Reportedly, Sean Penn was arrested on 2nd April 1987 and spent close to a month (33 days) in jail for assault after hitting an extra on the set of this film who was taking snapshots of Penn without his permission.
The original script by Richard Di Lello took place in Chicago and was more about drug dealing than gang members. Dennis Hopper ordered changes, so Michael Schiffer was hired and the setting was changed to Los Angeles and the focus of the story became more about the world of gang members.
Critics complained that the scene showing the funeral being disrupted by gang gunfire was unrealistic. According to the filmmakers, shortly after the scene wrapped, a church service a short distance away actually was disrupted by gang gunfire.
After working alongside Mickey Rourke on Rumble Fish (1983), Dennis Hopper was so impressed with his abilities that he told Rourke he wanted him as his leading man for his next two directing projects which would have started with Colors (1988) with Rourke in the lead role as Officer Danny McGavin. Although it was informally agreed to by Rourke, when time came for filming, Rourke was immersed in other projects, and so Hopper cast Sean Penn instead.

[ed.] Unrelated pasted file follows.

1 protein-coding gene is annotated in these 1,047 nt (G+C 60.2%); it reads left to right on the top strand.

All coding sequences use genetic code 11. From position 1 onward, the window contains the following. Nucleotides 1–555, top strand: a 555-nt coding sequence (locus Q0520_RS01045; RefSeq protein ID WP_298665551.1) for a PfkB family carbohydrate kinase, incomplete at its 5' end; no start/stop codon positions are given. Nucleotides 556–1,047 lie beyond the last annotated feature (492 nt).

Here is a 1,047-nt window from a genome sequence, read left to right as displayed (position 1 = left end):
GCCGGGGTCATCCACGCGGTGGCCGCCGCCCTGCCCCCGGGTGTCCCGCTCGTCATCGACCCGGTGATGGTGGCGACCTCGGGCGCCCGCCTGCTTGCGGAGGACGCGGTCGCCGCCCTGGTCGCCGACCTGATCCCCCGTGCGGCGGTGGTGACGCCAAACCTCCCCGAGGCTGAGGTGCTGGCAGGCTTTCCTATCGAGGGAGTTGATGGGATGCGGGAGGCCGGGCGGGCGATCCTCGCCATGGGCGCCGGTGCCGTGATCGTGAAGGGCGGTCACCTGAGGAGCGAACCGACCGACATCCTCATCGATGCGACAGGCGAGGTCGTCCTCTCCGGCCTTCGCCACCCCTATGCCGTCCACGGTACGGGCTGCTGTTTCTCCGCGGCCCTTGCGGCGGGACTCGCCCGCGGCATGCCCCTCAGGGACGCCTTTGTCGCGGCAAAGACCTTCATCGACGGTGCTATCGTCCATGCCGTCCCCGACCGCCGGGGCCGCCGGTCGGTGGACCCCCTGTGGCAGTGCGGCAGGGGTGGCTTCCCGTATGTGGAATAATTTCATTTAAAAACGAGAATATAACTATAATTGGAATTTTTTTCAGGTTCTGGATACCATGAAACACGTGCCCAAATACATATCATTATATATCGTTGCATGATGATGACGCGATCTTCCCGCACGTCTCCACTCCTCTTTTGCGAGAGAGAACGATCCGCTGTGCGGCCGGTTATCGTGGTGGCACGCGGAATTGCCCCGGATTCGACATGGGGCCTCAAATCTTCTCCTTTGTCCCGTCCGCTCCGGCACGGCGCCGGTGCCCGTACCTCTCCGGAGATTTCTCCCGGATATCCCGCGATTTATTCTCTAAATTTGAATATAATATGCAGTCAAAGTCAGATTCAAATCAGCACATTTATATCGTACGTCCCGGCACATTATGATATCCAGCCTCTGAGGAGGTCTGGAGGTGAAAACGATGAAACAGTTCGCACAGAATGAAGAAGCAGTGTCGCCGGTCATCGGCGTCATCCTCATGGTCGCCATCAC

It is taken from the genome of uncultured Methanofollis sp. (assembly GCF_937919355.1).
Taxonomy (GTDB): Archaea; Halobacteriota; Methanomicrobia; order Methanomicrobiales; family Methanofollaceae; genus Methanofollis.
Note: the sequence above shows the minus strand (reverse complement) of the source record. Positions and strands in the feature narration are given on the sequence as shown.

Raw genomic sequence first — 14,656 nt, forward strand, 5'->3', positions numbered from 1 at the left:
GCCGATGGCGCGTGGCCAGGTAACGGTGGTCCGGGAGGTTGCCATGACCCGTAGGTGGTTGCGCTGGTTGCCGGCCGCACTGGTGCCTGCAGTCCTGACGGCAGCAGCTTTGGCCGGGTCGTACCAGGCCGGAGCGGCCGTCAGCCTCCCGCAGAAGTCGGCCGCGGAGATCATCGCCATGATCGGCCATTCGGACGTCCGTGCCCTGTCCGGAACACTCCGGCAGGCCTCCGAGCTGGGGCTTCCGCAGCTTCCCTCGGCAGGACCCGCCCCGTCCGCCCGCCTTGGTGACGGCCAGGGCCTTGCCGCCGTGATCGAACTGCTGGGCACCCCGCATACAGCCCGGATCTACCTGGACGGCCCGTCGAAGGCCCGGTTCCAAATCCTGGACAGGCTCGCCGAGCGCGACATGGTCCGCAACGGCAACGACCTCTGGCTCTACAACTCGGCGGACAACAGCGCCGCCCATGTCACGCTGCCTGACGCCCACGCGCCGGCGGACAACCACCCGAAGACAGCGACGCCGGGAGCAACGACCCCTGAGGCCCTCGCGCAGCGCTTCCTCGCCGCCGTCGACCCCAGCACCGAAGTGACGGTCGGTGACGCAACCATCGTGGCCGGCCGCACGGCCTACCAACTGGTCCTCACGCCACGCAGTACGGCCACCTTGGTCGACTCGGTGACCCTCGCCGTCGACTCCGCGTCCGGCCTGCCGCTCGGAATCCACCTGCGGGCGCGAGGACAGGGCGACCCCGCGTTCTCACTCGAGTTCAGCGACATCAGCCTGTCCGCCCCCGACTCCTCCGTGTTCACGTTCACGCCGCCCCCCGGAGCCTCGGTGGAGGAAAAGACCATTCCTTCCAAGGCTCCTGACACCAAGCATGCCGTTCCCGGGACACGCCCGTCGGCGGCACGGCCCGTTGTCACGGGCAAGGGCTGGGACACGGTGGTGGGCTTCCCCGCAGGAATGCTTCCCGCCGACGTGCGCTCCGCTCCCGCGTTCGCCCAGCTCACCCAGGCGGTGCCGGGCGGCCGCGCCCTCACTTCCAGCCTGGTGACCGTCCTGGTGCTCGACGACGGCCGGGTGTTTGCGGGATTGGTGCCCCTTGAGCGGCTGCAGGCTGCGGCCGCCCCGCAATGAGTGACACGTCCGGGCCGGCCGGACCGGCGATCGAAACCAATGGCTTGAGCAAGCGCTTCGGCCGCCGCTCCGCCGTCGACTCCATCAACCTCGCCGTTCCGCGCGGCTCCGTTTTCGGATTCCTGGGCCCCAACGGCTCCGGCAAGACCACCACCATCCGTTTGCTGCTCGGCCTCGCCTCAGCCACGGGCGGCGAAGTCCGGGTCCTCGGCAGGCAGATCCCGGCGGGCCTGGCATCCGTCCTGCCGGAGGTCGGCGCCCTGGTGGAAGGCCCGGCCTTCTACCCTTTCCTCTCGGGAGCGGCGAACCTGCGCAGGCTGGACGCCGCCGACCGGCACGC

Both Penn and Duvall's characters wear a DRE (Drug Recognition Expert) pin on their uniform shirt pocket flap (the pin is a white crest shape). The DRE program was born in LAPD's traffic division in the 80's and is now a nationwide standard for law enforcement officers trained and certified to detect and examine drivers who are under the influence of drugs.
The movie's opening prologue states: "The Los Angeles Police Department and the Los Angeles County Sheriff's Department each has a gang crime division. The Police Department's division is called C.R.A.S.H (Community Resources Against Street Hoodlums) and the Sheriff's division is called O.S.S (Operation Safe Streets). The combined anti-gang force numbers 250 men and women. In the greater Los Angeles area there are over 600 street gangs with almost 70,000 members. Last year there were 387 gang-related killings".